Annual average sensitivity of total tropospheric O<sub>3</sub> to cruise NO<sub><em>x</em></sub> emissions (9–12 km) in kg(O<sub>3</sub>) / kg(NO<sub><em>x</em></sub>)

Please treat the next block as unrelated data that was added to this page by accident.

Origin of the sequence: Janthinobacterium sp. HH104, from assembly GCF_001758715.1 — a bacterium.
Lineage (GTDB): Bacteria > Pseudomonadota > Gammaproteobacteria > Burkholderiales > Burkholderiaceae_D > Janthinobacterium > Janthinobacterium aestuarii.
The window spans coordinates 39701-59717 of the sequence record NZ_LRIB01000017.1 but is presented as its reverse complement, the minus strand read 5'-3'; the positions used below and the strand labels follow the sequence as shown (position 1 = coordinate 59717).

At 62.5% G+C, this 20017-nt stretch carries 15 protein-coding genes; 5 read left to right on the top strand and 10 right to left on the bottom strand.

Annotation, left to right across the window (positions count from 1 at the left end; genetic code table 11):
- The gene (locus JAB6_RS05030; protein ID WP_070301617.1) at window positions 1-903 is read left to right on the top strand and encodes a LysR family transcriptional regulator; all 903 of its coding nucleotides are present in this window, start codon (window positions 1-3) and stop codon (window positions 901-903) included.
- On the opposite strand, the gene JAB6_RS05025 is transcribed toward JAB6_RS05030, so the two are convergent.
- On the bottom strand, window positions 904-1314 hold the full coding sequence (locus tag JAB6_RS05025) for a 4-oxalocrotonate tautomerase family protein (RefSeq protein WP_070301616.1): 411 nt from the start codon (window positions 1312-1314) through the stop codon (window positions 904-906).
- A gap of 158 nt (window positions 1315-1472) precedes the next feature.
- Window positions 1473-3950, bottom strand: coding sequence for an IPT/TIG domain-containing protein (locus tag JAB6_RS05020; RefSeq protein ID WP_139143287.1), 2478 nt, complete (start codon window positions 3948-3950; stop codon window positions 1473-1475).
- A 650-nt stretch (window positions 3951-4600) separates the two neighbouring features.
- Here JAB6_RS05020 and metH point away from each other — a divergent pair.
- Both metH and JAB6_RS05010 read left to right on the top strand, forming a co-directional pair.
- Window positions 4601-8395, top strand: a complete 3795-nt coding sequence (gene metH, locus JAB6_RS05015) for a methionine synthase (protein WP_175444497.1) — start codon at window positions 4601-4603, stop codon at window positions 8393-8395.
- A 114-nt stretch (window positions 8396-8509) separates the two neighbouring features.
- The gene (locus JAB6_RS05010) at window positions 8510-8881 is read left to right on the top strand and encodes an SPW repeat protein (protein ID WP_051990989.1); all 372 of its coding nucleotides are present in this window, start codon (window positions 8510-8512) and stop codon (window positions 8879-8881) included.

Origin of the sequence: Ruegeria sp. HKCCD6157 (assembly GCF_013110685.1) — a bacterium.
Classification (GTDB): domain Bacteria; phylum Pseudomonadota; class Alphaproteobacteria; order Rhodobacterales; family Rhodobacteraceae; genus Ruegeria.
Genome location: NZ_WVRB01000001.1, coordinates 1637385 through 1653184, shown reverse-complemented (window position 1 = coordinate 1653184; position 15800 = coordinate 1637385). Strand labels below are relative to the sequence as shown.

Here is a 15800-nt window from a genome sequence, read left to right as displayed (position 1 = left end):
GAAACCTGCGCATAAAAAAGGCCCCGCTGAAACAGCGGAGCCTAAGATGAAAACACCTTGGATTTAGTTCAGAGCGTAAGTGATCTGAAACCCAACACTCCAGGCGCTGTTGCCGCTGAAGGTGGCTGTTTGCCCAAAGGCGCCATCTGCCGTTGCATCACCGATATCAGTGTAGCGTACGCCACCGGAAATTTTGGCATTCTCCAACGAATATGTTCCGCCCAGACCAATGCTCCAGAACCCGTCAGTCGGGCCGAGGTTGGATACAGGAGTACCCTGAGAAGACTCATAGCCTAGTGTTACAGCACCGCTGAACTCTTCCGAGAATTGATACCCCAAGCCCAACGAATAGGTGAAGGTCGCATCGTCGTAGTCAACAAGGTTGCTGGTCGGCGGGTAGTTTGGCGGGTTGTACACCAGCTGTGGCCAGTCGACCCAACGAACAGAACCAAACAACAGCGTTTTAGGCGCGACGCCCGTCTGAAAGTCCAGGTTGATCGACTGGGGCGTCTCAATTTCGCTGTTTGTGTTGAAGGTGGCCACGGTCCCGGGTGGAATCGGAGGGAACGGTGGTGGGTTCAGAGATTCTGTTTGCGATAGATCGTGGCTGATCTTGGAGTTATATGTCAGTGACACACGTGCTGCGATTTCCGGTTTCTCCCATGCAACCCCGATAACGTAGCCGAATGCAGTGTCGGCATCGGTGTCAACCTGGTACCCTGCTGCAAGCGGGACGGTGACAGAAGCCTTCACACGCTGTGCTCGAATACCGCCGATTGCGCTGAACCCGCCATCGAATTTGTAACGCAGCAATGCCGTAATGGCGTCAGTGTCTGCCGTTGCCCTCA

<p><strong>Figure 2.</strong> Annual average sensitivity of total tropospheric O<sub>3</sub> to cruise NO<sub><em>x</em></sub> emissions (9–12 km) in kg(O<sub>3</sub>) / kg(NO<sub><em>x</em></sub>).</p> <p><strong>Abstract</strong></p> <p>Aviation NO<sub><em>x</em></sub> emissions promote tropospheric ozone formation, which is linked to climate warming and adverse health effects. Modeling studies have quantified the relative impact of aviation NO<sub><em>x</em></sub> on O<sub>3</sub> in large geographic regions. As these studies have applied forward modeling techniques, it has not been possible to attribute O<sub>3</sub> formation to individual flights. Here we apply the adjoint of the global chemistry–transport model GEOS-Chem to assess the temporal and spatial variability in O<sub>3</sub> production due to aviation NO<sub><em>x</em></sub> emissions, which is the first application of an adjoint to this problem. We find that total aviation NO<sub><em>x</em></sub> emitted in October causes 40% more O<sub>3</sub> than in April and that Pacific aviation emissions could cause 4–5 times more tropospheric O<sub>3</sub> per unit NO<sub><em>x</em></sub> than European or North American emissions. Using this sensitivity approach, the O<sub>3</sub> burden attributable to 83 000 unique scheduled civil flights is computed individually. We find that the ten highest total O<sub>3</sub>-producing flights have origins or destinations in New Zealand or Australia. The top ranked O<sub>3</sub>-producing flights normalized by fuel burn cause 157 times more normalized O<sub>3</sub> formation than the bottom ranked ones. These results show significant spatial and temporal heterogeneity in environmental impacts of aviation NO<sub><em>x</em></sub> emissions.</p>